A dwarf, conifer-like shrub, usually well under 1 ft in height; often only 4 to 6 in. Stems erect, becoming decumbent with age; when young, furnished with soft, pale hairs. Leaves 1⁄8 to 1⁄6 in. long, ovate or lanceolate, tapering from a broad stalkless base to a bluntish point, sometimes entire, sometimes with one or two comparatively large teeth at each side, erect or spreading, keeled at the back, dull green, glabrous. Flowers pure white (sometimes pink-veined), 1⁄4 to 1⁄3 in. across, produced in June and July in a terminal, single or three-branched inflorescence, on which the flowers open successively for some weeks. Sepals ovate-oblong, pointed, with hairy margins; corolla-tube short, scarcely so long as the sepals. Main and secondary flower-stalks hairy. Bot. Mag., t. 7404.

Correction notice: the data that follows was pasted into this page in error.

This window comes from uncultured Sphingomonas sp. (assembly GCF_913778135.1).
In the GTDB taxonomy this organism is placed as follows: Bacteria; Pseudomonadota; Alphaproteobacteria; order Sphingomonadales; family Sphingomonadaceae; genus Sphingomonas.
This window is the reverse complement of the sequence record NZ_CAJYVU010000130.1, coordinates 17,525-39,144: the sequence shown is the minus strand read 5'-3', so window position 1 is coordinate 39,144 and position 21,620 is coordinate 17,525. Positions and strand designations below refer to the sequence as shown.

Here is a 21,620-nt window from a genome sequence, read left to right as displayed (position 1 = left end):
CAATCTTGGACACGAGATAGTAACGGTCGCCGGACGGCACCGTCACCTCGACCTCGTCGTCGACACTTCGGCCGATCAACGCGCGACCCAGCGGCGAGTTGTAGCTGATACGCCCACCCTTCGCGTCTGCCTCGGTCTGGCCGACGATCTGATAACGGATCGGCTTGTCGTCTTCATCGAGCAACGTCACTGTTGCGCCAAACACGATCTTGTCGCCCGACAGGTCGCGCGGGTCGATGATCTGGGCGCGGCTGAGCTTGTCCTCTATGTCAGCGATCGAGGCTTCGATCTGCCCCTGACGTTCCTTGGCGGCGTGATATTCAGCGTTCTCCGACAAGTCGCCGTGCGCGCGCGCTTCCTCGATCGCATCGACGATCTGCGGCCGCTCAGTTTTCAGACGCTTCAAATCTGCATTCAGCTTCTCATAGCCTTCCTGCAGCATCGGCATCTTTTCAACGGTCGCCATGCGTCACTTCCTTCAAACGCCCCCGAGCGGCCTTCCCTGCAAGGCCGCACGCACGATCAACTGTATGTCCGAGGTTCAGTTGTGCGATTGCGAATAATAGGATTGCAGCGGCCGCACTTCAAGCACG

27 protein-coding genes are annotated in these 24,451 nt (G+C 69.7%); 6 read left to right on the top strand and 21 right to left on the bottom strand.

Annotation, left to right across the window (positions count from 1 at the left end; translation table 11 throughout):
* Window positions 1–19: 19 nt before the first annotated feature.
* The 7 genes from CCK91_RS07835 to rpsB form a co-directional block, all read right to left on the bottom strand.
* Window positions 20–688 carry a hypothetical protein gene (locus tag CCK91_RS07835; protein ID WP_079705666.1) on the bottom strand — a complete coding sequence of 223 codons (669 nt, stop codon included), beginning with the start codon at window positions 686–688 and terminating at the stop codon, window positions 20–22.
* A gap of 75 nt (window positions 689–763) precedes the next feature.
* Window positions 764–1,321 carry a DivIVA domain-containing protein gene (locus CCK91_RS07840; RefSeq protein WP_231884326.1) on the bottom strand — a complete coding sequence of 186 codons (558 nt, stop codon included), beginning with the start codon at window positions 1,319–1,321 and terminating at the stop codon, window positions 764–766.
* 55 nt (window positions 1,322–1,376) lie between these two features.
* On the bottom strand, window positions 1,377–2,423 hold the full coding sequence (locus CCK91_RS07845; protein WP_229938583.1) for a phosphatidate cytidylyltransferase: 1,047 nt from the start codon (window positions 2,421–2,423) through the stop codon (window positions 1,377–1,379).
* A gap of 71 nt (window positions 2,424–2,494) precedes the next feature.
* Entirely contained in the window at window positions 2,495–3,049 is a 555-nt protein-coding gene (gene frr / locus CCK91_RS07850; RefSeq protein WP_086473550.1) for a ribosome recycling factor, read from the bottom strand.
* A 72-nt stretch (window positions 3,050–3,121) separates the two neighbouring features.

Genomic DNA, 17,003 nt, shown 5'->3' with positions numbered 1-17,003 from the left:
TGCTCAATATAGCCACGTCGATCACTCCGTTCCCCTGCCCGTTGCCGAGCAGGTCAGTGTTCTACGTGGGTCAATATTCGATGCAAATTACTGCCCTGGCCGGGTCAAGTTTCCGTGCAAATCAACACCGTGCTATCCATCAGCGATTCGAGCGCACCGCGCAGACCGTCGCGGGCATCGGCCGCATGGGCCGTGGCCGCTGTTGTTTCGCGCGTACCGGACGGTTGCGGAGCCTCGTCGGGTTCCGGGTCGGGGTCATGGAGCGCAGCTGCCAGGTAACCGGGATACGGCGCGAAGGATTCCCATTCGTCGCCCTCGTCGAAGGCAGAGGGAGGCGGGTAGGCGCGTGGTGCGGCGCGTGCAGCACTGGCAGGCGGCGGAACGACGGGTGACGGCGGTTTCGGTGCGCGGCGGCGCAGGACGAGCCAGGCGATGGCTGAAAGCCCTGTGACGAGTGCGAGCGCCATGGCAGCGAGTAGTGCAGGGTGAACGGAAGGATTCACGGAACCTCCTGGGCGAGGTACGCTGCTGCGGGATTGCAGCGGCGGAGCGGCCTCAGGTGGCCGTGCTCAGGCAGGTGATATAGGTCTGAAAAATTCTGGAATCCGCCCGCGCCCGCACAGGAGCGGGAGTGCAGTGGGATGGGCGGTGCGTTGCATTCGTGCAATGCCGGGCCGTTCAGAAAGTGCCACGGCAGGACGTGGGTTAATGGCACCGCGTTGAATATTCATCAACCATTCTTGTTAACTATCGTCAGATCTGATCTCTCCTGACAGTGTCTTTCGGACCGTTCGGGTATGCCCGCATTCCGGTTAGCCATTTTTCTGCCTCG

H. loganioides is a pleasing dwarf evergreen distinct among this group in its hairy stems and racemes; its small, closely set, spreading, frequently toothed leaves; and in the flattish seed-vessel splitting across the narrowest diameter.
The taxonomic status of this hebe is uncertain. Most probably all the cultivated plants descend by cuttings from the original one discovered by J. F. Armstrong in the Upper Rangitata in 1869. It is possibly a hybrid between a whip-cord hebe and Parahebe lyallii. See further in Flora of New Zealand, Vol. 1, p. 950.